I used leftover mashed potatoes (obviously) but you can make and mash potatoes just for this dish, if you like.

I suggest mixing, then making one little pancake, then taste-testing and then adjusting the flavors. You might need salt, but maybe not, if you're using leftover mashed potatoes.

Mini Pancakes with Creme Fraiche

1 cup mashed potatoes, chilled or at room temperature
2 eggs
1 tablespoon dried chives
3 ounces shredded cheddar cheese
Oil or butter, for cooking
Creme Fraiche, for garnish

Combine the potatoes, eggs, chives and cheese in a medium bowl. Heat butter or oil (your choice) in a frying pan or griddle. If you've got a super-nonstick pan, you might not need any butter or oil for cooking , but I like a little bit for the flavor it adds.

Use a small scoop or a spoon to form small balls of dough and place them in the pan with plenty of space between them. Use a fork to flatten the balls.

Cook until the first time is browned, then use a spatula to flip and cook on the second side. Transfer to a dish and keep warm while you continue to make more little pancakes.

Serve with creme fraiche as a garnish.

This post is sponsored by Good Cook as part of the Kitchen Experts program. 

Monday, January 20, 2014

Tropical Wings and a Fruity Tropical Cocktail

I've had some fun coming up with food and drink recipes using Captain Morgan rum.

For Thanksgiving, it was a rum-infused cranberry sauce and a cran-raspberry cocktail. Then, for Christmas, it was hot buttered rum, and an ice cream with the same flavors.

Now, it's tropical wings, and a drink to match.

I chose wings because they're a natural for a party. Small bites, finger friendly, and really, really tasty. Like, you know, when you're watching the Superbowl. Or the commercials. However you roll.

Since the nice folks at Captain Morgan just sent me a bottle of their new white rum, I decided to use that for both the wings and for the drink.

And then my next thought was pineapple juice.

Since I wanted a thick glaze, I started with something concentrated - frozen pineapple juice concentrate. And then I added orange juice concentrate as well. To add sweetness to that tartness, I opted for a little brown sugar, for its richness.

And then it needed a touch of heat, so I added a pinch - or maybe a generous pinch - of red pepper flakes. Use as much as you like. I wanted a gentle heat, not something that would kick me in the teeth.

Then I turned to the cocktail. Tough job, huh?

I made a blended cocktail, using the same pineapple juice concentrate in the cocktail as I did for the wings. And of course there was the rum. For thickness, I added a banana, and I blended it all together. The cocktail got slices of lime for a garnish, just like the wings, and a big fat strawberry for color.

The drink and the wings  paired perfectly.

Tropical Wing-a-ding-ding Wings

For the wings:
2 1/2 pounds chicken wings
2 tablespoons olive oil
1 teaspoon lemon pepper
1 teaspoon paprika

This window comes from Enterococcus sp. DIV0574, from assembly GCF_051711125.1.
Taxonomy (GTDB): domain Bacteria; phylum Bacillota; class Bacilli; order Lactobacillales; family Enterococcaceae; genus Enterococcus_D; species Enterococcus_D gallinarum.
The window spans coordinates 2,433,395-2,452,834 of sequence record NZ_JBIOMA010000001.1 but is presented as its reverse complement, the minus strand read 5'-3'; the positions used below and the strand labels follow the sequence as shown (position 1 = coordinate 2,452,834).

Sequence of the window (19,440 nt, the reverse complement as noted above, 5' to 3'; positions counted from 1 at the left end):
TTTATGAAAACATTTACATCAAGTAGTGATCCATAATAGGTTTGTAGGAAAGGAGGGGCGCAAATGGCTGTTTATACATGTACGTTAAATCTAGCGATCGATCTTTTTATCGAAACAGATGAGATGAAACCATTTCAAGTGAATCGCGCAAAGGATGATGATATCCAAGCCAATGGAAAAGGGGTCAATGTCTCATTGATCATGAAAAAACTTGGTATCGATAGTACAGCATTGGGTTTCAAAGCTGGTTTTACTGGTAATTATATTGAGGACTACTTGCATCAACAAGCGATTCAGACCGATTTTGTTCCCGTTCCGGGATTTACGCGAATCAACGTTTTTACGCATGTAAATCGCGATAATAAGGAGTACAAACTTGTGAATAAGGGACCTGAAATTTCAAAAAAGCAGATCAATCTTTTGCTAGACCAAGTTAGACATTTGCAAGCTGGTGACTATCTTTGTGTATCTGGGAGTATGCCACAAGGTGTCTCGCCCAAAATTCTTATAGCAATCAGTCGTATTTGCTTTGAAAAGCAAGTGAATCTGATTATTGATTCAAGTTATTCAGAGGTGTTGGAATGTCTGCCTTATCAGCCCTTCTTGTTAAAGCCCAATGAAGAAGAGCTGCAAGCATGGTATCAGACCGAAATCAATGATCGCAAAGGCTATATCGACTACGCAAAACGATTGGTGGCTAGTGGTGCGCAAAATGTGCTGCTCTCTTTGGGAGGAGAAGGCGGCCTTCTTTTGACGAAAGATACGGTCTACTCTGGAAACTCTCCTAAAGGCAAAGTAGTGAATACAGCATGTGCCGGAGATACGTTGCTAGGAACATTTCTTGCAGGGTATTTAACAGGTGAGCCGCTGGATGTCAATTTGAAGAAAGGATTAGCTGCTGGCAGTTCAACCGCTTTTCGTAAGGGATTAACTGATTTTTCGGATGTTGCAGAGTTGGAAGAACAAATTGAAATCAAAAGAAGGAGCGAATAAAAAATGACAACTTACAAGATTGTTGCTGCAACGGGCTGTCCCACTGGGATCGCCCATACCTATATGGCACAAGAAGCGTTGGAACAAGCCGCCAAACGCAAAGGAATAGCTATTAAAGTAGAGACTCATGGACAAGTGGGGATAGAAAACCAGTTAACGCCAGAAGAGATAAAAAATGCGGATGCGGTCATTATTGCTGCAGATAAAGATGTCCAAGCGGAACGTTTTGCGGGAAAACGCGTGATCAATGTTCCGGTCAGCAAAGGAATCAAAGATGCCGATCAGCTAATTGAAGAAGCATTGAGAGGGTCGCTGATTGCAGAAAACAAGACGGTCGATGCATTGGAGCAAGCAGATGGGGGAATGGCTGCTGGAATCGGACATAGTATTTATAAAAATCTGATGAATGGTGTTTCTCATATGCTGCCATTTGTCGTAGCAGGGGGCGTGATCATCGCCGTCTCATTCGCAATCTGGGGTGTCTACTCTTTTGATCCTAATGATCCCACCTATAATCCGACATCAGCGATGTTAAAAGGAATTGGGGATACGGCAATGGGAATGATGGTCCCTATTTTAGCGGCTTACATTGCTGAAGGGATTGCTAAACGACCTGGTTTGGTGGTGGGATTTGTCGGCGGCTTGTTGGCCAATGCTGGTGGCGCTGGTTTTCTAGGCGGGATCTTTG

For the wing glaze:
1/2 cup frozen pineapple juice concentrate
1/4 cup frozen orange juice concentrate
1 tablespoon brown sugar
1/4 cup Captain Morgan White Rum
Pinch of salt
Pinch (or more) hot pepper flakes

For garnish:
Lime wedges

Place the wings in a bowl (or plastic bag, if you prefer) with the olive oil, lemon pepper, and paprika. Toss the wings to coat with the spices. you can do this ahead of time and leave the wings refrigerated, or just let them rest while you preheat the oven.

When you're ready to cook the wings, preheat the oven to 375 degrees. Line a baking sheet with aluminum foil for easy cleanup and arrange the wings skin-side up on the sheet. Bake for 50-60 minutes until the wings are fully cooked and the skin is brown and getting crisp. Turn them over or rearrange them on the sheet as needed to ensure they cook evenly.

While the wings are cooking, make the glaze.
Combine all of the glaze ingredients in a small saucepan and cook, stirring as needed to keep the glaze from sticking or burning. Continue cooking until the glaze is thick and syrupy. Set aside until needed.

Add glaze during the last 10 minutes of cooking, drizzling or brushing it on the wings. Cook until the glaze is bubbly and golden on the wings.

Serve hot with lime wedges to squeeze onto the wings, if desired.

Fruity Patootie Tropical Cocktail

1 tray ice cubes
1 banana, peeled and chunked
1/4 cup frozen pineapple juice concentrate
1 ounce Captain Morgan White Rum
Slice of lime, for garnish
Strawberry, for garnish

Blitz the ice cubes in a blender until you have fine "snow" then add the rest of the ingredients and blend until smooth.

Serve with a slice of lime and a strawberry for garnish.

This post was sponsored by Captain Morgan as part of their #CaptainsTable challenge. I received rum for use in recipes and a stipend to purchase additional ingredients.


Sunday, January 19, 2014

Hot Buttered Chocolate Rum

Remember those rum ball cookies? Buttery little bites with chocolate and rum ... now think about them warm ... so good, right? Melt-in-your-mouth chocolate with that hit of rum. Now, think about how good that would be as a cocktail.

I recently introduced myself to hot buttered rum, an old fashioned drink that's warm and comforting and perfect for a cold winter night, snuggled up with a blanket and a good book. Or the TV remote. Or whatever.

But then I thought, gee, why just butter? Why not add a little something more? Like chocolate. because that goes well with both chocolate and rum.

MMmm. Rum balls. If you happen to have a batch of those cookies sitting around, they'd be a perfect little nibble to go with this drink.

Hot Buttered Chocolate Rum

1 teaspoon butter
1 ounce white rum
1 ounce chocolate syrup
4 ounces hot water

Put the butter, rum, and chocolate syrup in a heatproof glass. Add  the hot water and stir until the butter is melted. If you have one of those little drink frothers, you can build a nice little topping of foam on the drink.

Or, if you want to be really decadent, put a little (or big) dollop of whipped cream on top.

Serve warm.